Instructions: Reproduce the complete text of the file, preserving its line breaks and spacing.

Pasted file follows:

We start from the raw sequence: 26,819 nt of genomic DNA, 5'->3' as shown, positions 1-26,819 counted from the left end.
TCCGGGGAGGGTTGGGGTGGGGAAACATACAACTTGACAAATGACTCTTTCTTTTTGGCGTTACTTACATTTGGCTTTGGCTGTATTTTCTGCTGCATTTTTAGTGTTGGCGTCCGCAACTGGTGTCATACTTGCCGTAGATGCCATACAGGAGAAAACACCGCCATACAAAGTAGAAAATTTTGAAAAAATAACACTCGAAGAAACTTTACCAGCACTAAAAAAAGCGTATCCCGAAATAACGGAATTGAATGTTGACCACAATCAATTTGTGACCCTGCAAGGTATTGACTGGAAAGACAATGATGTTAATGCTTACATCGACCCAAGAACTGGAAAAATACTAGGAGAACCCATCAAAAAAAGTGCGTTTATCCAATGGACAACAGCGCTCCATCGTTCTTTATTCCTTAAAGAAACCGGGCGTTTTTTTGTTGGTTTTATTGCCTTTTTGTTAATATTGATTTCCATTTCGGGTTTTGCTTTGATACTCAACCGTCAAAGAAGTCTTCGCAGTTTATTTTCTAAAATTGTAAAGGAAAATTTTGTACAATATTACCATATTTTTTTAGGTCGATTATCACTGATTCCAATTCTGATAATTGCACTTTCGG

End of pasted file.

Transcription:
We start from the raw sequence: 26,819 nt of genomic DNA, 5'->3' as shown, positions 1-26,819 counted from the left end.
TCCGGGGAGGGTTGGGGTGGGGAAACATACAACTTGACAAATGACTCTTTCTTTTTGGCGTTACTTACATTTGGCTTTGGCTGTATTTTCTGCTGCATTTTTAGTGTTGGCGTCCGCAACTGGTGTCATACTTGCCGTAGATGCCATACAGGAGAAAACACCGCCATACAAAGTAGAAAATTTTGAAAAAATAACACTCGAAGAAACTTTACCAGCACTAAAAAAAGCGTATCCCGAAATAACGGAATTGAATGTTGACCACAATCAATTTGTGACCCTGCAAGGTATTGACTGGAAAGACAATGATGTTAATGCTTACATCGACCCAAGAACTGGAAAAATACTAGGAGAACCCATCAAAAAAAGTGCGTTTATCCAATGGACAACAGCGCTCCATCGTTCTTTATTCCTTAAAGAAACCGGGCGTTTTTTTGTTGGTTTTATTGCCTTTTTGTTAATATTGATTTCCATTTCGGGTTTTGCTTTGATACTCAACCGTCAAAGAAGTCTTCGCAGTTTATTTTCTAAAATTGTAAAGGAAAATTTTGTACAATATTACCATATTTTTTTAGGTCGATTATCACTGATTCCAATTCTGATAATTGCACTTTCGG